Tag Archives: masculinity

Snowflakes Don’t Last

Nassim Taleb is smart enough not to spell it out, but the concept of antifragility is profoundly conservative. The antifragile is what lasts, and more than that, the antifragile is what defeats every attempt to extinguish or deny it. In Lacanese, it is what insists, the relentless, constant pressure of the drive. Fashionable ideas, enthusiasms, hysterias: these are the things that come and go.

In this context, we can think of modernity as an arrogant revolt, a humanist attempt to emancipate humanity from human nature with the help of technological magic. This is what underlies every modern calumny against tradition. Modernity is the promise of emancipation. In a peculiar way, the slave resentment that Nietzsche detected in Christianity has only become more virulent with the secularization of Christian moralizing into the doctrine of “human” rights.

Only now, after modernity’s complete triumph and entrenchment, does it begin to become evident that the constraints it imposes are actually worse than those of patriarchal tradition. Only now does the radical unnaturaleness of modernity and the harshness of the measures needed to sustain its “emancipations” begin to register, revealing the paradox that modern emancipation is predicated on totalitarian social administration, that liberal ideas can only be realized as illiberal impositions.

Specifically, today it becomes ever more clear that the protection of wholly artificial, gender-emancipated snowflakes requires nothing less than the eradication of masculinity.

This is not going to happen.

For one thing, modernity itself has conditioned us to find value in what is socially proscribed. Thus, at some point, we can expect the stigmatization of masculinity to turn on its head. An early indications of this is the rise of the populist right, congruent with the growing realization that feminism is the priggish ideology of a privileged elite.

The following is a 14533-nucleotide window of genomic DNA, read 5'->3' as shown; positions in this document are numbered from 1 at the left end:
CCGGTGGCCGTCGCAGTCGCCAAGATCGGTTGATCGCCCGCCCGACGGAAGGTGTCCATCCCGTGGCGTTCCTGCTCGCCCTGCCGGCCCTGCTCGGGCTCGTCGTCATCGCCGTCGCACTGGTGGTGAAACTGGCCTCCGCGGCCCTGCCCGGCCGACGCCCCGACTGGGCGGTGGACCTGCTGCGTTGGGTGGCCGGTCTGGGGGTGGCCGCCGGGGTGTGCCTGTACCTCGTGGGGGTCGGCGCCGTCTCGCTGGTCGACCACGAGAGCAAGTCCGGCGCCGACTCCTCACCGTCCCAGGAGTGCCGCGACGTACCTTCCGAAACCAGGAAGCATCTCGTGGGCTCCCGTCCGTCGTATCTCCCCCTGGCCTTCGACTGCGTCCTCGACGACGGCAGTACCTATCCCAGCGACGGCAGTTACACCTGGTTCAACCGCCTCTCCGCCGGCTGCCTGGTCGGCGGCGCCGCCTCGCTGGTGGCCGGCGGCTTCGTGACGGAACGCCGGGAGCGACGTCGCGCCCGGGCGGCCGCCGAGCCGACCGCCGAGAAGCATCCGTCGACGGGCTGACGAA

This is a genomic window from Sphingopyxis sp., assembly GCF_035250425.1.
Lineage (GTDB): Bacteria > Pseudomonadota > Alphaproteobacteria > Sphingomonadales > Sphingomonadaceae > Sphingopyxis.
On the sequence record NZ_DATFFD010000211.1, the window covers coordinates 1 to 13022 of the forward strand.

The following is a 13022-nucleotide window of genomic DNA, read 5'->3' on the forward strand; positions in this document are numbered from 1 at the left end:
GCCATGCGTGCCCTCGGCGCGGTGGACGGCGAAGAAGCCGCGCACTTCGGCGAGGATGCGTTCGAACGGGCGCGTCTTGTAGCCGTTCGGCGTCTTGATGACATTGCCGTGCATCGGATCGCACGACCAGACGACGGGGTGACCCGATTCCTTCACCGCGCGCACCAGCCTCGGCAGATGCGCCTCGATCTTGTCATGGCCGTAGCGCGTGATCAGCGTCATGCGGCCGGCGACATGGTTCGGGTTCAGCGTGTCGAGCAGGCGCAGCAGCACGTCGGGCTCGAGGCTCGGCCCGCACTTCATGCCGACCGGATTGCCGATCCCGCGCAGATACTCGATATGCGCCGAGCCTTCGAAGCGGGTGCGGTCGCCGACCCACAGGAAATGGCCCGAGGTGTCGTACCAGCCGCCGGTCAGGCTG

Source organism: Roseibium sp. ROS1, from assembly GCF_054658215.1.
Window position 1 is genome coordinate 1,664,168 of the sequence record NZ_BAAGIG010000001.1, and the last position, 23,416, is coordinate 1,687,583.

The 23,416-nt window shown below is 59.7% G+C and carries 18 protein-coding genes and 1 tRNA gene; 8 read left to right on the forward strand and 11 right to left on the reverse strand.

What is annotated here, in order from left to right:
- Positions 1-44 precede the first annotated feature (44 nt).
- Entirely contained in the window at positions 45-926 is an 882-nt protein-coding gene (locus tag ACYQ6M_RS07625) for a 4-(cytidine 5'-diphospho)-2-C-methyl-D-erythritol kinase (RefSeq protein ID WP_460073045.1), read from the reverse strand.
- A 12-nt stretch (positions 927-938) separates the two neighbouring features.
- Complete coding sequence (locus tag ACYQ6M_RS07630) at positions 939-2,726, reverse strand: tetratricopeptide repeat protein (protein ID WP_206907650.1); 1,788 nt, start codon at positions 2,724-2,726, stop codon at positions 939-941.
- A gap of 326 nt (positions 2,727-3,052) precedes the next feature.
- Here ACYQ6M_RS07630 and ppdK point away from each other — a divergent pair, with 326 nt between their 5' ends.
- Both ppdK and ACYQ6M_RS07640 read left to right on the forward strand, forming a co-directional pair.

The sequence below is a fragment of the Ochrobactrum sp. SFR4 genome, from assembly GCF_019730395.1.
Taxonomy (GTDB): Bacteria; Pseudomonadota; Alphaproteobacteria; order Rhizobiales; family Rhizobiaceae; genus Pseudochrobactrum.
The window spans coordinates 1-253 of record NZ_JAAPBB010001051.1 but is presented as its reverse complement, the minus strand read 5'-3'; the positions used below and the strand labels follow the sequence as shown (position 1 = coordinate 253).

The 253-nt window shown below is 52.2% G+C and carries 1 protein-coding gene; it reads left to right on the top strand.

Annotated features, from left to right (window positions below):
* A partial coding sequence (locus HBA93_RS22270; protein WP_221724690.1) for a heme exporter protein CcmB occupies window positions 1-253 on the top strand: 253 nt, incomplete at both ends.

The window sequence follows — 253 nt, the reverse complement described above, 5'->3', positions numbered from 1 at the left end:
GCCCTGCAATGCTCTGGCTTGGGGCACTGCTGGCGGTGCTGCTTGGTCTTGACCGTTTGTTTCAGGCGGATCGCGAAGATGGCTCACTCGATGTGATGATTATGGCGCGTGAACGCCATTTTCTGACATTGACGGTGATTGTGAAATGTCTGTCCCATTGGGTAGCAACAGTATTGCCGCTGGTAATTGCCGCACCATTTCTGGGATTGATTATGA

But even if the Western elites have their way, the demolition of Western masculinity can only be prelude to the West going under, to the profit of other more vigorous, unrepentantly virile civilizations.

Men in the Ruins

As Christopher DeGroot notes, the systemic eradication of masculinity in America is long past reversibility.

Restoring male authority, although necessary, seems nearly impossible to do by rational means. Notwithstanding evidence that women’s happiness has declined both absolutely and relative to men, it is implausible to think the culture as a whole will want men to become men again, that is, in the old sense of the man of the house. For that to come about, crisis and catastrophe will be necessary—or rather, more of them.

And more of them are certainly on the way. Wait till the pussyhatters get their war with Russia on.

I somehow doubt that the radioactive Mad Max—type landscapes that such a war would leave behind would be hospitable to feminist ideas or any other form of infantile posturing.